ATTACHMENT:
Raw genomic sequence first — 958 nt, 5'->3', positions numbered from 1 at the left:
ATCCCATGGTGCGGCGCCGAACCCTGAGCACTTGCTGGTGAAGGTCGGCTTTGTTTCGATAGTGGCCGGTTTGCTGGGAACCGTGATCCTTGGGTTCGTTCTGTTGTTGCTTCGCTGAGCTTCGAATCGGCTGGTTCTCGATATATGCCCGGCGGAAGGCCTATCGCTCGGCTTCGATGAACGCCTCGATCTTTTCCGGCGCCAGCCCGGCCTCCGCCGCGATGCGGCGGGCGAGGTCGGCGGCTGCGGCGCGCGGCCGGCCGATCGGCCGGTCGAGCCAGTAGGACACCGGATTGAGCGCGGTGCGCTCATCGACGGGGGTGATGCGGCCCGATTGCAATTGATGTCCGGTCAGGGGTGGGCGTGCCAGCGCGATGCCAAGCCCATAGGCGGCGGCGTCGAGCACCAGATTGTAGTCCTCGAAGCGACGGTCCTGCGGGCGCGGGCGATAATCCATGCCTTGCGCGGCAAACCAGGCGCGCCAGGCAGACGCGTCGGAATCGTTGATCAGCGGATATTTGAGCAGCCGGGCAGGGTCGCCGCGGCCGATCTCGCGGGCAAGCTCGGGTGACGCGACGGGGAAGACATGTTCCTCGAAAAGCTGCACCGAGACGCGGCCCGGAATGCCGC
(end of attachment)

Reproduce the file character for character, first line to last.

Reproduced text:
Raw genomic sequence first — 958 nt, 5'->3', positions numbered from 1 at the left:
ATCCCATGGTGCGGCGCCGAACCCTGAGCACTTGCTGGTGAAGGTCGGCTTTGTTTCGATAGTGGCCGGTTTGCTGGGAACCGTGATCCTTGGGTTCGTTCTGTTGTTGCTTCGCTGAGCTTCGAATCGGCTGGTTCTCGATATATGCCCGGCGGAAGGCCTATCGCTCGGCTTCGATGAACGCCTCGATCTTTTCCGGCGCCAGCCCGGCCTCCGCCGCGATGCGGCGGGCGAGGTCGGCGGCTGCGGCGCGCGGCCGGCCGATCGGCCGGTCGAGCCAGTAGGACACCGGATTGAGCGCGGTGCGCTCATCGACGGGGGTGATGCGGCCCGATTGCAATTGATGTCCGGTCAGGGGTGGGCGTGCCAGCGCGATGCCAAGCCCATAGGCGGCGGCGTCGAGCACCAGATTGTAGTCCTCGAAGCGACGGTCCTGCGGGCGCGGGCGATAATCCATGCCTTGCGCGGCAAACCAGGCGCGCCAGGCAGACGCGTCGGAATCGTTGATCAGCGGATATTTGAGCAGCCGGGCAGGGTCGCCGCGGCCGATCTCGCGGGCAAGCTCGGGTGACGCGACGGGGAAGACATGTTCCTCGAAAAGCTGCACCGAGACGCGGCCCGGAATGCCGC